As regards Clause 2 I am bound to admit that the definition contained in the Bill of a drain is a very wide one, and if some other definition can be found to include all watercourses which can conceivably be blocked by riparian owners or others through whose land such watercourses pass, I am sure we shall be very glad to accept the alternative definition. I am bound to confess that the word "river" is somewhat alarming, but I am informed that there are certain watercourses, particularly in the higher reaches of certain rivers. which are called rivers, and over which the owner is the person who has the most important control. I fail to understand what exactly my noble and learned friend means by his main objection to Clause 2. There is a familiar saying, certainly a saying which is familiar to lawyers:

"Sic utere tuo ut alienum non lœdas."

I fancy the noble and learned Lord must admit that that is a maxim of the common law which is universally accepted as just. His observations appear to me to militate against the equity of that maxim, because if a drain is found to be obstructed upon a certain man's land surely the liability must primarily be upon that person to remove the impediment and enable the drain to work.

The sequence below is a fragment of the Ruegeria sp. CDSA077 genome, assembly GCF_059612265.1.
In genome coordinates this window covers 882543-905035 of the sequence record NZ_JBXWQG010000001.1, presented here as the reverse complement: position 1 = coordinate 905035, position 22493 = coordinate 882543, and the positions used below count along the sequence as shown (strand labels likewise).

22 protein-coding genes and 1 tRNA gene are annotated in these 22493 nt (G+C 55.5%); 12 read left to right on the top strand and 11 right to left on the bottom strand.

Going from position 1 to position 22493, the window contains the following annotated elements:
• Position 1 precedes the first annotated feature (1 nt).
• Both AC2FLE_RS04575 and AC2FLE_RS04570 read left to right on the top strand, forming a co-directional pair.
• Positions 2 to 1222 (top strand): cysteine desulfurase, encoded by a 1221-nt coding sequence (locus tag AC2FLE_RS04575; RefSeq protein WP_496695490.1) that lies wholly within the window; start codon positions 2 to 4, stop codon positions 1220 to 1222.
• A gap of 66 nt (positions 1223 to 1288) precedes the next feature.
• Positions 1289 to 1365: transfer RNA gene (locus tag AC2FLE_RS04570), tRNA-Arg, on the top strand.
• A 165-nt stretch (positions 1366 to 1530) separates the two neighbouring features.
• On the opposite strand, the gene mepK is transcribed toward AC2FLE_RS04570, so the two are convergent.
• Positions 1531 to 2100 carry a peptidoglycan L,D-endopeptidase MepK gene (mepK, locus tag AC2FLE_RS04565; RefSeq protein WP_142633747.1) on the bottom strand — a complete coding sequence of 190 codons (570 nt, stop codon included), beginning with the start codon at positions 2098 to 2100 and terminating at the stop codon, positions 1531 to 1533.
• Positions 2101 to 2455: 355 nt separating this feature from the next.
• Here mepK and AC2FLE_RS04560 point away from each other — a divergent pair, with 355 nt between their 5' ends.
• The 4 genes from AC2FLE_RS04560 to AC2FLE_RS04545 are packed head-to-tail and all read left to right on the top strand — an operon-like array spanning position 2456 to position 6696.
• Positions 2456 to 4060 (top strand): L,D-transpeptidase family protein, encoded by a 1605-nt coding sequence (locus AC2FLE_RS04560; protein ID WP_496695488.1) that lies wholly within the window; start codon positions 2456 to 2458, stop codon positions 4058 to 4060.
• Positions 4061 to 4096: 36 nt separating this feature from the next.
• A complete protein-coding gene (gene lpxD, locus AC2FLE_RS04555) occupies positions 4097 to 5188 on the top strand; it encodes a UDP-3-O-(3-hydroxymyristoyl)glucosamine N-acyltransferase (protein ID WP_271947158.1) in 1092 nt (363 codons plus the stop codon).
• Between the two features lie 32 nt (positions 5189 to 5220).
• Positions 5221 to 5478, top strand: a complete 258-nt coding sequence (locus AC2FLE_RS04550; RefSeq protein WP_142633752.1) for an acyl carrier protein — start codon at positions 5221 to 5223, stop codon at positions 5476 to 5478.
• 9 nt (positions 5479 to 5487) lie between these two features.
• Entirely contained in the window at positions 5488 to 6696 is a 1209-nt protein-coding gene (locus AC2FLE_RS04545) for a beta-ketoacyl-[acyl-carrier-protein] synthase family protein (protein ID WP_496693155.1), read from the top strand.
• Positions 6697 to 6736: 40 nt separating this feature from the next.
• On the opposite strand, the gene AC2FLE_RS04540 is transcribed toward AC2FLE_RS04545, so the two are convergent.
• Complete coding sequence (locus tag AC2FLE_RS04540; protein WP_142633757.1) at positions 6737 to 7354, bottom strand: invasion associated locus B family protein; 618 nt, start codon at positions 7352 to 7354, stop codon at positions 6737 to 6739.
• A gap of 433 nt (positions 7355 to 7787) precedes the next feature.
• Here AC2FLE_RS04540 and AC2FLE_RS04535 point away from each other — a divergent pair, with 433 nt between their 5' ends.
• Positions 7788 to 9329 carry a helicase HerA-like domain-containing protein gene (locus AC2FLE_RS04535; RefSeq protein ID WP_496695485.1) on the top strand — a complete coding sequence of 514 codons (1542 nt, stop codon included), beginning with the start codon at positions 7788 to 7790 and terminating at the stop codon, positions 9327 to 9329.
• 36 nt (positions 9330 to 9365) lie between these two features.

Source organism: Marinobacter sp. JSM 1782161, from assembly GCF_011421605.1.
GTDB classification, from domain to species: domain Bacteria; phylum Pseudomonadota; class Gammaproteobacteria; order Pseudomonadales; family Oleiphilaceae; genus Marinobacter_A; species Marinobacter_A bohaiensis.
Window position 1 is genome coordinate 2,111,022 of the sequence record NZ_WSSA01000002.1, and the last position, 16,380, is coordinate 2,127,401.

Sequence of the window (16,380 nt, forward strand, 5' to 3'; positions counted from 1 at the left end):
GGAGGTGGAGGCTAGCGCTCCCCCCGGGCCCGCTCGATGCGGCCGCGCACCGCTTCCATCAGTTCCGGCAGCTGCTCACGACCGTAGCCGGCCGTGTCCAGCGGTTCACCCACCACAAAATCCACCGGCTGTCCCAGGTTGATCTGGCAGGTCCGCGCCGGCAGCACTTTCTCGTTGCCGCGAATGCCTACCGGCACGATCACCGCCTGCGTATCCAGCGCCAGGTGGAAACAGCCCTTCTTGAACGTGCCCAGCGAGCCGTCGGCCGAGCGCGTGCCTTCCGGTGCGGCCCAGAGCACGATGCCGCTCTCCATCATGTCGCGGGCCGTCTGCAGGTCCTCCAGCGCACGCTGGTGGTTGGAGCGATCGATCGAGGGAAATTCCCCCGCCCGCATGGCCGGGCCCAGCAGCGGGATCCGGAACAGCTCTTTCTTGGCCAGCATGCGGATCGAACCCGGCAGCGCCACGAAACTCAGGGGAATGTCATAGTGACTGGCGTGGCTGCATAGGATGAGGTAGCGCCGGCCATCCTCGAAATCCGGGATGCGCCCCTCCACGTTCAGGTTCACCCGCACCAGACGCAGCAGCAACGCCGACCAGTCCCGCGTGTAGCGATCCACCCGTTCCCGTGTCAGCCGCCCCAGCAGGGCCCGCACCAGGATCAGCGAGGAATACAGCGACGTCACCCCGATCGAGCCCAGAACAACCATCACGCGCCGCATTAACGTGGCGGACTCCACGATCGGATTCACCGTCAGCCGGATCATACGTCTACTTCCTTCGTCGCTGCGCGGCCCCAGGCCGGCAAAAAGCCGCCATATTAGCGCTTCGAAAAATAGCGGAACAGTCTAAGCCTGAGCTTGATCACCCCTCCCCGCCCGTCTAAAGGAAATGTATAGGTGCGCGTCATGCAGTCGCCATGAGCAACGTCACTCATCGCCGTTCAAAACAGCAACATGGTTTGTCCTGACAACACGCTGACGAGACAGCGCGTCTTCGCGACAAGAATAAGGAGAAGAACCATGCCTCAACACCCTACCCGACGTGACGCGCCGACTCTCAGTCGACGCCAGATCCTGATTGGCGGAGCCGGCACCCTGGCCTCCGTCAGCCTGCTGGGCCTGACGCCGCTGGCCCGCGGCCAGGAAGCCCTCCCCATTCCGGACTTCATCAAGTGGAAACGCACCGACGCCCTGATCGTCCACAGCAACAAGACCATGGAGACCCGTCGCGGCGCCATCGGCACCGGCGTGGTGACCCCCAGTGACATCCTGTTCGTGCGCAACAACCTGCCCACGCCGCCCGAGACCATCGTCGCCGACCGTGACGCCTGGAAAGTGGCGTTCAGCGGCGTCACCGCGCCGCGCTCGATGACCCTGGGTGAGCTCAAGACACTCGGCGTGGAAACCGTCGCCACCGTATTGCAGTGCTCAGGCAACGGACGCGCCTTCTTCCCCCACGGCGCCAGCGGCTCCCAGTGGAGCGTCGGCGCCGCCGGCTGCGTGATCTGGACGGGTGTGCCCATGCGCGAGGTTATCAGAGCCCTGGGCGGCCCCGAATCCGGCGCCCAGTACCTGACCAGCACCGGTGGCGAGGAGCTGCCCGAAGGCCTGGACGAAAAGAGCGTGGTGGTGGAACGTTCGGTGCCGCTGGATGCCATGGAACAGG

The drain might run through a man's land under an easement, and he might have no power whatever to touch it.


All the Bill does in such a case is to say that prima facie the liability is that of the owner or occupier, as the case may be. There is a proviso, which the noble Lord may have overlooked, a proviso to subsection (1) which provides for the ease where he himself cannot remedy the defect without a scheme of more general application being made and others sharing in the chargeability. That goes to a large extent to meet his objection, but in any case there is an appeal and among other grounds of appeal, as is shown in subsection (4) (a) and subsection (4) (b), is that the service on him of the notice is not authorised by this section or that the condition of the drain is deemed to be the act or default of some other specific person. If these provisos and limitations are not sufficient to safeguard a person in a position such as the noble Lord has indicated, I am sure we shall be only too pleased to accept Amendments to see that no person who has not committed an offence shall be chargeable with the cost of making good the defect.